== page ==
Lebanon Daily News Brief 10/6/2021
USAID Launches $29 Million Energy Project
The US Agency for International Development has launched a $29 million project to deliver energy across Lebanon through a contract with IMC Worldwide, Inc. The project is designed to increase the supply of electricity generation at the community level in a cost-effective and reliable way while strengthening capacities for renewable energy. [US Embassy Beirut]
Lebanon, Syria, and Jordan Agree to Electricity Plan
During a meeting in Amman today, energy ministers of Lebanon, Jordan, and Syria agreed on a work plan and timeframe to supply Lebanon with Jordanian electricity through Syria. The plan includes repairing necessary infrastructure in Syria which is said to need three months to be completed. Lebanon’s energy minister added that the next step will be to secure financing from the World Bank. [Naharnet]
EU Ambassador Ready to Support Lebanon’s Rescue Plan
After a meeting with Prime Minister Najib Miqati, EU Ambassador to Lebanon Ralph Tarraf said yesterday that the EU is ready to support the new Lebanese government’s economic rescue plan. The meeting coincides with French envoy Pierre Duquesne’s visit to Beirut as well as German Minister of State for Foreign Affairs Niels Annen’s meetings with top Lebanese officials this week. [The Daily Star]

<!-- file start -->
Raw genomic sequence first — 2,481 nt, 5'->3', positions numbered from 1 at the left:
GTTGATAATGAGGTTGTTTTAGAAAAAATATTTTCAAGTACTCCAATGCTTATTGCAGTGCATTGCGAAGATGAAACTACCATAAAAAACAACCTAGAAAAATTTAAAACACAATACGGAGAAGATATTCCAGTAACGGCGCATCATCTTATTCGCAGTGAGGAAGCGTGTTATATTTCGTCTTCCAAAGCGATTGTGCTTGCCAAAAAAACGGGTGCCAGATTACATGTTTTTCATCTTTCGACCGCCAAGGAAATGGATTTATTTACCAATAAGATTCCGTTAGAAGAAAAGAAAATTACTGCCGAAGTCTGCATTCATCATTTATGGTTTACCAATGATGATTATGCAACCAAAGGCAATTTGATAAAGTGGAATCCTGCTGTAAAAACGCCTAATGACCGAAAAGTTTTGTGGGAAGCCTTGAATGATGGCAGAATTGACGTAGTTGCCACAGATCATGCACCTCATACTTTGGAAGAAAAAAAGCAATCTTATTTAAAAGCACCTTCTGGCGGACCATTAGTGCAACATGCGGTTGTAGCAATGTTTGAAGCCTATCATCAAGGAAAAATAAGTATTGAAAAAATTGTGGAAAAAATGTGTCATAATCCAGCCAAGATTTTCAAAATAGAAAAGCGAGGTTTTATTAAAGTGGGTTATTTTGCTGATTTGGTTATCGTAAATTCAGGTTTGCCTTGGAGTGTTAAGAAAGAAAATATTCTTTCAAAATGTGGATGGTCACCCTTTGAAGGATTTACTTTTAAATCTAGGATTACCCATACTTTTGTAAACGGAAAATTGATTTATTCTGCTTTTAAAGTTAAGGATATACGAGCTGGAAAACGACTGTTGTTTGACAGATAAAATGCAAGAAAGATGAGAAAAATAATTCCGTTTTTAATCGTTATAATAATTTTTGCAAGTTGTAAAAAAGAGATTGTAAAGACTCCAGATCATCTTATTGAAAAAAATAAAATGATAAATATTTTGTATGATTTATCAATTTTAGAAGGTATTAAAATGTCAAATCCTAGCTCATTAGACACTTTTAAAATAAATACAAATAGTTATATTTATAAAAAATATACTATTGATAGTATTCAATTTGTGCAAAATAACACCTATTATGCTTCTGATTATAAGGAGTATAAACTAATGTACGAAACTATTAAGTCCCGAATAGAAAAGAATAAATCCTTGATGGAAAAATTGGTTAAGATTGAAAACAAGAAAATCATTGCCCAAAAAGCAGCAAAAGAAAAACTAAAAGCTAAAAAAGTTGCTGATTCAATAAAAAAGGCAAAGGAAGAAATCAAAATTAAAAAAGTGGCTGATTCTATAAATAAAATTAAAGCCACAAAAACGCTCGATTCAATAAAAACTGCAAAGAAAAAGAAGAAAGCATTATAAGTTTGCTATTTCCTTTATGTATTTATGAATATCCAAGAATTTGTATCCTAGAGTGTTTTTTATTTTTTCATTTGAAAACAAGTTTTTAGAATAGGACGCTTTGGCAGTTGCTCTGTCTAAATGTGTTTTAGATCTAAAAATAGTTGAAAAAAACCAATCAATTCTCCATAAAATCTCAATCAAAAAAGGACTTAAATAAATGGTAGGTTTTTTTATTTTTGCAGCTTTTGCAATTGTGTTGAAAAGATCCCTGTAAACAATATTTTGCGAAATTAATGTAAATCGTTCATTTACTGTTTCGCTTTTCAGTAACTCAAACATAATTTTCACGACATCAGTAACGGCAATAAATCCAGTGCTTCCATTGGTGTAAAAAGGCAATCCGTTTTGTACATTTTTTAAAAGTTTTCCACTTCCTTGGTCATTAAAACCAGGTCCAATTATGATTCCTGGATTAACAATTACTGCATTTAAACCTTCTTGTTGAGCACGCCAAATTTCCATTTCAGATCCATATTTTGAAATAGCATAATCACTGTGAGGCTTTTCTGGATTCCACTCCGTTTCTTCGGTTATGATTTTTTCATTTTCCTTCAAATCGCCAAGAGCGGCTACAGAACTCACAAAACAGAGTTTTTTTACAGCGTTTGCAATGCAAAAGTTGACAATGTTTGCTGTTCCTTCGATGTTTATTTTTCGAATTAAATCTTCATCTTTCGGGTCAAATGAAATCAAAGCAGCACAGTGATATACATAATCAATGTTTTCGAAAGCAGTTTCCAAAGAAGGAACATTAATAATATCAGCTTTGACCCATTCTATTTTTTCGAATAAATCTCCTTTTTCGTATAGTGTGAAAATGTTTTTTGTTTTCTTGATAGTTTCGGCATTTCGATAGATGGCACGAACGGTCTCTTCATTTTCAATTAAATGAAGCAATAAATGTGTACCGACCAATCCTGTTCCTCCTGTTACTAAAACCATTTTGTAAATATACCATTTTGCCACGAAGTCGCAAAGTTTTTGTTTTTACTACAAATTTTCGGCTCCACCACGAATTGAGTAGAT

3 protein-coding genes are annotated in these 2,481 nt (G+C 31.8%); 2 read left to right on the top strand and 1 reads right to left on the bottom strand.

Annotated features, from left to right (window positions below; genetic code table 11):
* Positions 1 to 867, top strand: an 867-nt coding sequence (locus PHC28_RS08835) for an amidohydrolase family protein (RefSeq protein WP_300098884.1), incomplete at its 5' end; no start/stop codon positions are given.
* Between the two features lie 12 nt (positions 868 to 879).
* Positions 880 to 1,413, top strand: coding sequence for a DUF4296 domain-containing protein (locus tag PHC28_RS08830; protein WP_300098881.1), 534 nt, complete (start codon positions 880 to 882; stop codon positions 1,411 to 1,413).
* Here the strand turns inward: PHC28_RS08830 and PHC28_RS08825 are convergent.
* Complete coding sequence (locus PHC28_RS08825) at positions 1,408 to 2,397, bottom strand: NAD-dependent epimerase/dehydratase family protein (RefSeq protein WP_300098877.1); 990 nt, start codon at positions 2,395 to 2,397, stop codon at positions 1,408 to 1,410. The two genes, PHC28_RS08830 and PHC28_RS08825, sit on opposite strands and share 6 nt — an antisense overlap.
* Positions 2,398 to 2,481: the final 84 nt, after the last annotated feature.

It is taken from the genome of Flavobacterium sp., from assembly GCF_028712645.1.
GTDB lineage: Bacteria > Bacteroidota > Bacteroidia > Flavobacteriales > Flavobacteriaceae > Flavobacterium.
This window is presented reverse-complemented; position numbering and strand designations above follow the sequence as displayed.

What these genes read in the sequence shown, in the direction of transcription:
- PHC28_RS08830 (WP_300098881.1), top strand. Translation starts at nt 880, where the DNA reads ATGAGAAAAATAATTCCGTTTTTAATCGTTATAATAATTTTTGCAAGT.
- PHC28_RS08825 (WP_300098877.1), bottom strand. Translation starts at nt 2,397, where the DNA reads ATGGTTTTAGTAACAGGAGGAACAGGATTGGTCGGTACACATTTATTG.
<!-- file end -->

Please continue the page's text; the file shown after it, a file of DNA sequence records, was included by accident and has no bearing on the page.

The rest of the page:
OPINION & ANALYSIS
National Democratic Institute
No More Politics As Usual: Lebanese Unite Behind Major Reforms
The National Democratic Institute recently released key findings from their quantitative and qualitative public opinion research in Lebanon in partnership with InfoPro Research. The key themes include lack of trust in political representatives and governing institutions; urgency placed on economic assistance and structural reform; belief that meaningful change will not come from elections but from systemic change; a review of the 2019 protests; and that civil society, especially women and youth, will be instrumental to reform.
Lebanon After the Beirut Blast: A Nation Stuck in a Moment
Harb writes, “It has been more than a year since the explosion. But the people of Lebanon are still waiting for justice. We are waiting for those directly or indirectly responsible for our collective assassination to be held accountable for their crimes. Beirut today is a shadow of the city we once knew. The port blast, followed by the total collapse of the Lebanese economy, took its toll on the capital – and its people. Not only Beirut, but the whole of Lebanon is now a trauma zone. Trauma has become a dominant ingredient of our national identity. We want to heal, we try to heal – but there is no healing without justice. For the Lebanese people to once again look at the future with hope, those who tampered with our economic and physical safety need to be put behind bars. The thugs ruling over us, however, are hellbent on avoiding accountability.”
Disclaimer: The views and opinions expressed in these articles are those of the author and do not necessarily reflect the position of the American Task Force on Lebanon, a non-profit, nonpartisan leadership organization of Lebanese-Americans.